Nikon 1.5-4.5x20mm Monarch UCC Riflescope
By Ed Turner
There are many scopes out there from which to choose, many brands and lots of models. I hope that today's buyer is wise enough to have an idea of what he/she needs. Some shooters/hunters think power is all-important in any scope choice they make. They see a 4-12x that is the same price as a 2-7x and immediately think that the 4-12x is a better decision. I prefer to make a decision based on what a scope/rifle combination will be used for.
Are we talking a laser flat ultra-magnum used to shoot a mountain goat in some far-away land at 450 yards? Alternatively, is it to be used to aim at a whitetail/mulie/blacktail at a range of likely less than 100 yards? (Most deer shot in the U.S. still fit this category.)
I am of the opinion that added magnification is NOT always the answer. I have learned the hard way that scopes of higher magnification (over 9 or 10 at the top end) are not really needed in the real life realm of big game hunting.
Many shooters like high magnification when firing at the rifle range at 100, 200 or 300 yard targets. However, when a deer-sized animal is the target your heart is pumping and your rifle is not in a steady rest. When it's time for the bullet to meet the hide, high magnification may not be your friend!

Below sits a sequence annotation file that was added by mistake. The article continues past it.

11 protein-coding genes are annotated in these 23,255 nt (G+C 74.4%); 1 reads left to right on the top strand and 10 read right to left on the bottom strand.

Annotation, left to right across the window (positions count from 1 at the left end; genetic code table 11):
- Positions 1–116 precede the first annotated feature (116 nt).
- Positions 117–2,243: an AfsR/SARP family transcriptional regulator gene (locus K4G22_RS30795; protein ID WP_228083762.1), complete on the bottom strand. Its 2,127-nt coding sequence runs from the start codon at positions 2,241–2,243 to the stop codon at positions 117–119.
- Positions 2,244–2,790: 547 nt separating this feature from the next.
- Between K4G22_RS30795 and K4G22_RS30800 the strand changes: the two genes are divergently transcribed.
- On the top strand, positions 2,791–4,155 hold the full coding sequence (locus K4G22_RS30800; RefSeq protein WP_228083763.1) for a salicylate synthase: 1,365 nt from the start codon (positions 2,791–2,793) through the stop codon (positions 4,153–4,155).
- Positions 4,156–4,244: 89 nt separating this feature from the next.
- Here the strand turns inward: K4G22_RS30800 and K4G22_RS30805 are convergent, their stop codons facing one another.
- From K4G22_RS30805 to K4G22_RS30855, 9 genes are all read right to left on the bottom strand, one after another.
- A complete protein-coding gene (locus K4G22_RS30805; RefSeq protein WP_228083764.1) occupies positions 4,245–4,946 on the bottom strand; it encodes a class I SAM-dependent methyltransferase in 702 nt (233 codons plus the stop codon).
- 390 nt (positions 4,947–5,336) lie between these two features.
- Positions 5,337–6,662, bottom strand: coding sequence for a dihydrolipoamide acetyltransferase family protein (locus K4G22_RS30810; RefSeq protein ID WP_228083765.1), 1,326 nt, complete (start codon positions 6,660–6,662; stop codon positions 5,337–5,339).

Your 4-12x50mm scope is not be the best choice when a buck eases out from a thicket 35 yards from your stand. It is not the best ticket for an elk that explodes from a deadfall 45 yards from your position, as you still-hunt black timber.
Deer can be shot with great precision at ranges of 250-300 yards with a 4x scope. Elk can be shot another 100 yards further away using the same magnification. This is not meant to say that someone who is pleased with his or her 4-12x or 5-15x scopes are not justifiably happy.
It is meant to remind us that a high quality, lower powered scope may well be a wiser purchase that a higher powered sight, especially if of lower quality. We will never shoot well using a scope that does not allow us to see well. We will very likely not see well with an "el cheapo" 50mm scope when conditions are less than perfect.
This particular scope, a Nikon Monarch 1.5-4.5x20mm, is a scope that can (and should) be used by a lot more people, trust me on that one. It is compact, clear, bright and its adjustment system is excellent.
Few things make me smile more than looking through a quality piece of glass after squinting through an average scope for a while. This Nikon Monarch is light, handsomely styled (although I wouldn't mind a gloss model) and the fact that it's parallax adjusted at 75 rather than 100 yards matters not one iota to me. I personally think some of these "shotgun" models, which are normally adjusted to 75 rather than the typical "rifle" distance of 100 yards would likely sell much better if they were listed online as both rifle and shotgun models. The difference on a scope for hunting big game at moderate ranges is zilch.